Estuaries and Coasts

, Volume 34, Issue 2, pp 221–231 | Cite as

Biocalcification in the Eastern Oyster (Crassostrea virginica) in Relation to Long-term Trends in Chesapeake Bay pH

  • George G. Waldbusser
  • Erin P. Voigt
  • Heather Bergschneider
  • Mark A. Green
  • Roger I. E. Newell
Note

Abstract

Anthropogenic carbon dioxide (CO2) emissions reduce pH of marine waters due to the absorption of atmospheric CO2 and formation of carbonic acid. Estuarine waters are more susceptible to acidification because they are subject to multiple acid sources and are less buffered than marine waters. Consequently, estuarine shell forming species may experience acidification sooner than marine species although the tolerance of estuarine calcifiers to pH changes is poorly understood. We analyzed 23 years of Chesapeake Bay water quality monitoring data and found that daytime average pH significantly decreased across polyhaline waters although pH has not significantly changed across mesohaline waters. In some tributaries that once supported large oyster populations, pH is increasing. Current average conditions within some tributaries however correspond to values that we found in laboratory studies to reduce oyster biocalcification rates or resulted in net shell dissolution. Calcification rates of juvenile eastern oysters, Crassostrea virginica, were measured in laboratory studies in a three-way factorial design with 3 pH levels, two salinities, and two temperatures. Biocalcification declined significantly with a reduction of ∼0.5 pH units and higher temperature and salinity mitigated the decrease in biocalcification.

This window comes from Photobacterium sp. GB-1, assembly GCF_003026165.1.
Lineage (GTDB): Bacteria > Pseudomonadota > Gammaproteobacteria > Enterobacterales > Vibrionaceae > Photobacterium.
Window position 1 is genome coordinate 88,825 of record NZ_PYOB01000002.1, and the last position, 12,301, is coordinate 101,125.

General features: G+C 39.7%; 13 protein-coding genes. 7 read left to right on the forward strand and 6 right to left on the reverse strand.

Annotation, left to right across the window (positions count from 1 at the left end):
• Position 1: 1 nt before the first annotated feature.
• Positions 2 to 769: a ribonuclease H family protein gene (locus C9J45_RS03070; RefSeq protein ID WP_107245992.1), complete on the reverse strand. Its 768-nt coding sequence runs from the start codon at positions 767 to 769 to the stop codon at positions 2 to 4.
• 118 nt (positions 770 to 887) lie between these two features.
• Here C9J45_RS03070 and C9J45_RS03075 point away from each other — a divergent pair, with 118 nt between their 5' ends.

Keywords

Biocalcification Bivalve Chesapeake Bay Estuarine acidification Oyster pH 

Notes

Acknowledgments

This research was supported by a National Science Foundation award #OCE-0622999 to MAG and GGW and The Geneva Boone Endowed Award Fund to EPV by St. Mary’s College of Maryland. We thank two anonymous reviewers for helpful and critical feedback on a previous version of this manuscript. We thank M. Luckenbach and S. Bonniwell of the Virginia Institute of Marine Science-Eastern Shore Laboratory for providing juvenile oysters. Components of this research were conducted as an undergraduate senior research thesis by EPV in partial fulfillment of requirements for a B.A. GGW would also like to thank Chesapeake Biological Laboratory, where this work was conducted.

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Copyright information

© Coastal and Estuarine Research Federation 2010

Authors and Affiliations

  • George G. Waldbusser
    • 1
  • Erin P. Voigt
    • 2
  • Heather Bergschneider
    • 1
  • Mark A. Green
    • 3
  • Roger I. E. Newell
    • 4
  1. 1.College of Oceanic and Atmospheric SciencesOregon State UniversityCorvallisUSA
  2. 2.Southeast Coast Inventory and Monitoring NetworkFort Sumter National MonumentSullivan’s IslandUSA
  3. 3.Division of Natural SciencesSt. Joseph’s College of MaineStandishUSA
  4. 4.Horn Point LaboratoryUniversity of Maryland Center for Environmental ScienceCambridgeUSA

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